Issues

When validating unknown data against a schema, I collect information about each issue and at the end, if there is at least one issue, I return them in an array. Each issue provides detailed information for you or your users to fix the problem.

Issue info

The issues are an array of objects. In the following I will explain you exactly what information an issue contains and how this information can help you.

type BaseIssue = {
  // Required info
  kind: 'schema' | 'validation' | 'transformation';
  type: string;
  input: unknown;
  expected: string | null;
  received: string;
  message: string;

  // Optional info
  requirement?: unknown;
  path?: IssuePath;
  issues?: Issues;
  lang?: string;
  abortEarly?: boolean;
  abortPipeEarly?: boolean;
  skipPipe?: boolean;
};

Required info

Each issue contains the following required information.

Kind

kind describes the kind of the problem. If an input does not match the data type, for example a number was passed instead of a string, kind has the value 'schema'. In all other cases the reason is not the datatype but the actual content of the data. For example, if a string is invalid because it does not match a regex, kind has the value 'validation'.

Type

type describes which function did the validation. If the schema function array detects that the input is not an array, type has the value 'array'. If the minLength validation function detects that an array is too short, type has the value 'min_length'.

Input

input contains the input data where the issue was found. For complex data, for example objects, input contains the value of the respective key that does not match the schema.

Expected

expected is a language-neutral string that describes the data property that was expected. It can be used to create useful error messages. If your users aren't developers, you can replace the language-neutral symbols with language-specific words.

Received

received is a language-neutral string that describes the data property that was received. It can be used to create useful error messages. If your users aren't developers, you can replace the language-neutral symbols with language-specific words.

Message

message contains a human-understandable error message that can be fully customized as described in our schemas and internationalization guide.

Optional info

Some issues contain further optional information.

Requirement

requirement can contain further validation information. For example, if the minLength validation function detects that a string is too short, requirement contains the minimum length that the string should have.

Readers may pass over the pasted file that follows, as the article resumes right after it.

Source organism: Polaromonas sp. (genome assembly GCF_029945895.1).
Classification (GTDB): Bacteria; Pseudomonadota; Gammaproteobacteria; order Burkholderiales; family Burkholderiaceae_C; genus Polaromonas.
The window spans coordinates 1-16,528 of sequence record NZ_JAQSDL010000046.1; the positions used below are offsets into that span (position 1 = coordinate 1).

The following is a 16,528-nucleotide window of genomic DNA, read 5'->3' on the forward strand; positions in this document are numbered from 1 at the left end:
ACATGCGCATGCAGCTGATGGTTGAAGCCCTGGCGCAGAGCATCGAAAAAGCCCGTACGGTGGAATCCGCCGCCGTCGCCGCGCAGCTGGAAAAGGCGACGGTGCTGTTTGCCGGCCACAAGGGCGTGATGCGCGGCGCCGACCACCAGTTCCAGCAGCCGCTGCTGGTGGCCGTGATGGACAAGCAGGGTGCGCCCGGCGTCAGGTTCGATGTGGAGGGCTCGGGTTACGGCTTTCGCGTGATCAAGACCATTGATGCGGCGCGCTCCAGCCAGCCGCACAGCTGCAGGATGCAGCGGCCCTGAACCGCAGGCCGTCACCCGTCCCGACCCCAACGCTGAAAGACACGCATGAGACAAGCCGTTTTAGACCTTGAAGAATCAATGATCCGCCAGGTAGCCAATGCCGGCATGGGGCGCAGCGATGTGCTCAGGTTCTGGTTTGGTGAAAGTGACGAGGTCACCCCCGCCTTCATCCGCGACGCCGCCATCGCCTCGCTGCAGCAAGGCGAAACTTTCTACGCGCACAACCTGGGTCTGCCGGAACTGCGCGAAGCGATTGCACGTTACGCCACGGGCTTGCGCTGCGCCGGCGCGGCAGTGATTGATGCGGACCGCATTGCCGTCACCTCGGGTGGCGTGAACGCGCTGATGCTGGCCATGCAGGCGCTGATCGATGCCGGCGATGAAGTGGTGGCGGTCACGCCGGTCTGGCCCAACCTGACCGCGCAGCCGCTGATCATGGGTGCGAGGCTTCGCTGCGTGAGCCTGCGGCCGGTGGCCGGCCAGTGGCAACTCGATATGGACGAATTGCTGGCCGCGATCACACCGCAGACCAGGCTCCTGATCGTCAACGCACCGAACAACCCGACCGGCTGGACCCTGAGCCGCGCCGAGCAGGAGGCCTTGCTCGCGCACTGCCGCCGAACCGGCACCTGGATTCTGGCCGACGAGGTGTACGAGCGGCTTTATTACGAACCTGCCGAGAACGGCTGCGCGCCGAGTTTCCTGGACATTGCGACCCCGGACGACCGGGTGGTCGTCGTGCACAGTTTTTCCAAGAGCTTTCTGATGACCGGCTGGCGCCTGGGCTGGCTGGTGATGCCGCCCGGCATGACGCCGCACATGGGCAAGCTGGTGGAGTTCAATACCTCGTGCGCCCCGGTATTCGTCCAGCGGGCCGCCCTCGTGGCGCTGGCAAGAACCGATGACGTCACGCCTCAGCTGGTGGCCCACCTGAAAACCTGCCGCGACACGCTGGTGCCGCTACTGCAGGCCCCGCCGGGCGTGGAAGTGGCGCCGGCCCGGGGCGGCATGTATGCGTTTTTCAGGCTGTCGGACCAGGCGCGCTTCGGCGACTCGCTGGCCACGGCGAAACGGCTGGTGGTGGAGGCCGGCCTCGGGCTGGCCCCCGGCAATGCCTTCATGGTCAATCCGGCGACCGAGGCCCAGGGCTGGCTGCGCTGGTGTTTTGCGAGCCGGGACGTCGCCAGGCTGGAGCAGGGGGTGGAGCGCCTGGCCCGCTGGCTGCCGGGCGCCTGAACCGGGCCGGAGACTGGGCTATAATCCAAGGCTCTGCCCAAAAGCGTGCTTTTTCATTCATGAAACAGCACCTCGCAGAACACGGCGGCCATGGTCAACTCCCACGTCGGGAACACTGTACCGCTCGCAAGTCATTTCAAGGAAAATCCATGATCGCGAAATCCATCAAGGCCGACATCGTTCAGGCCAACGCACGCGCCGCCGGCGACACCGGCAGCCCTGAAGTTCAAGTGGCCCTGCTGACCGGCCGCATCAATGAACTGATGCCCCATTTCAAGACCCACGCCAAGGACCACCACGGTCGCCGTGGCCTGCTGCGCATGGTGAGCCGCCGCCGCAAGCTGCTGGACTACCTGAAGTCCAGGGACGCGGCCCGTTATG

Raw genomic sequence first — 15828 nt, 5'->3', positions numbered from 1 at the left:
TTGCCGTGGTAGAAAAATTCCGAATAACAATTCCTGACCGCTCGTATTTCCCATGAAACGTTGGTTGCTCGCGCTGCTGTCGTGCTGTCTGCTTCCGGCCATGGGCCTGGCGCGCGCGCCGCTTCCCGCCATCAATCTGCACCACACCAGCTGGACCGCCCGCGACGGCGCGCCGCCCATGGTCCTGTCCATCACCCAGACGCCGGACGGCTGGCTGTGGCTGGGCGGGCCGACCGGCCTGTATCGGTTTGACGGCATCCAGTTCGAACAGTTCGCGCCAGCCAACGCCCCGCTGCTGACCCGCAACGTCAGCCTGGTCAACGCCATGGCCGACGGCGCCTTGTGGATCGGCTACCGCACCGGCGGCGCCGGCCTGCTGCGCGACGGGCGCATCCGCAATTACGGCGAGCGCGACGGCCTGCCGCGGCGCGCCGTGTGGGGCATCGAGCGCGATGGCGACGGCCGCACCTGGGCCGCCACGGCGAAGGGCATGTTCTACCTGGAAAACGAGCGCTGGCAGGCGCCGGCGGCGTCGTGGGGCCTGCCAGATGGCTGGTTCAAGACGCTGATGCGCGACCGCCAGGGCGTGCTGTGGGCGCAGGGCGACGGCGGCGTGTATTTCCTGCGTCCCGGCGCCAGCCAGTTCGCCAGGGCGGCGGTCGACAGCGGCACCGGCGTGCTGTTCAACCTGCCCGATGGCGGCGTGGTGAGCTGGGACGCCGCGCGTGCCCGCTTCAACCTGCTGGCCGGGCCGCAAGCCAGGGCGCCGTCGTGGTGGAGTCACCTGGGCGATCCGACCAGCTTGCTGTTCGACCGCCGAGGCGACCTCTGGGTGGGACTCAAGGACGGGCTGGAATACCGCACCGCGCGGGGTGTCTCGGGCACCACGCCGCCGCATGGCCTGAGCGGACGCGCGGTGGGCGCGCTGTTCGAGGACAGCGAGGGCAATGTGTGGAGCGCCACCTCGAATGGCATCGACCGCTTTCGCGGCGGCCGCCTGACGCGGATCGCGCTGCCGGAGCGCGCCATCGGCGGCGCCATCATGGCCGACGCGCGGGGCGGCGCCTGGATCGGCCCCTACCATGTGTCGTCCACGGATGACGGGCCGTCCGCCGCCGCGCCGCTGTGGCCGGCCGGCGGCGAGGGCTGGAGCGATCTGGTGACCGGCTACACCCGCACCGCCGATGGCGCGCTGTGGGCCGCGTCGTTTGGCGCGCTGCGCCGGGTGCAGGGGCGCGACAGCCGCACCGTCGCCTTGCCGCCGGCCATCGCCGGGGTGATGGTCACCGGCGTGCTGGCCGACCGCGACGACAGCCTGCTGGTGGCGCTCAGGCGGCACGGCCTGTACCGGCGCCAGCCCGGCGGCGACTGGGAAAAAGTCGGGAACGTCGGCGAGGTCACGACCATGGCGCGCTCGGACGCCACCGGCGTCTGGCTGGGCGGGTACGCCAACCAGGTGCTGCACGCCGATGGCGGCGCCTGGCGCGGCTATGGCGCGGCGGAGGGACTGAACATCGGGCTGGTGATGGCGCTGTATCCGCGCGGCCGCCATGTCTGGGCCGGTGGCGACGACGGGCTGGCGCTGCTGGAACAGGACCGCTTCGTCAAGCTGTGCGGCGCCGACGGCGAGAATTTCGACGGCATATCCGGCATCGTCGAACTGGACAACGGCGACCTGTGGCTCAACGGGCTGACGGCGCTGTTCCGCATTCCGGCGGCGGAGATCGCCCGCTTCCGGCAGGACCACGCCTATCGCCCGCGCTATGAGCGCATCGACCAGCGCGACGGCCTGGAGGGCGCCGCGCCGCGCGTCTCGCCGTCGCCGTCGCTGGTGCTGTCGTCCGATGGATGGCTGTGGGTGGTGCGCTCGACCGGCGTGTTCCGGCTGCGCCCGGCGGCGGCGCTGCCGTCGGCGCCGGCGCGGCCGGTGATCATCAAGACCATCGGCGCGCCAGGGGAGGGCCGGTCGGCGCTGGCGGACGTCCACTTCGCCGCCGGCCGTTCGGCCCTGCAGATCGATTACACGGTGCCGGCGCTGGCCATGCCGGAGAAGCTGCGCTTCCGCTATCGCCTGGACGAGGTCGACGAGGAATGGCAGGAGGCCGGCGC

Path

path is an array of objects that describes where an issue is located within complex data. Each path item contains the following information.

type PathItem = {
  type: string;
  origin: 'key' | 'value';
  input: unknown;
  key?: unknown;
  value: unknown;
};

For example, you can use the following code to create a dot path.

const dotPath = issue.path.map((item) => item.key).join('.');

Issues

issues currently only occur when using union and contains all issues of the schemas of an union type.

Config

lang can be used as part of our i18n feature to define the required language. abortEarly and abortPipeEarly gives you an info that the validation was aborted prematurely. You can find more info about this in the parse data guide. skipPipe indicates that the pipeline validation was skipped. These are all configurations that you can control yourself.

Formatting

For common use cases like forms, I can help you with small functions to format issues. However, once you understand how they work, you can easily format them yourself and put them in the right form for your use case.

Flatten errors

If you are only interested in the error messages of each issue to show them to your users, you can convert an array of issues to a flat object with flatten. Below is an example.

import * as v from 'valibot';

const ObjectSchema = v.object({
  key: v.string('Value of "key" is missing.'),
  nested: v.object({
    key: v.string('Value of "nested.key" is missing.'),
  }),
});

const result = v.safeParse(ObjectSchema, { nested: {} });

if (result.issues) {
  console.log(v.flatten<typeof ObjectSchema>(result.issues));
}

The result returned in the code sample above this text contains the following issues.

[
  {
    kind: 'schema',
    type: 'string',
    input: undefined,
    expected: 'string',
    received: 'undefined',
    message: 'Value of "key" is missing.',
    path: [
      {
        type: 'object',
        origin: 'value',
        input: {
          nested: {},
        },
        key: 'key',
      },
    ],
  },
  {
    kind: 'schema',
    type: 'string',
    input: undefined,
    expected: 'string',
    received: 'undefined',
    message: 'Value of "nested.key" is missing.',
    path: [
      {
        type: 'object',
        origin: 'value',
        input: {
          nested: {},
        },
        key: 'nested',
        value: {},
      },
      {
        type: 'object',
        origin: 'value',
        input: {},
        key: 'key',
      },
    ],
  },
];

However, with the help of flatten the issues were converted to the following object.

{
  nested: {
    key: ['Value of "key" is missing.'],
    'nested.key': ['Value of "nested.key" is missing.']
  }
}

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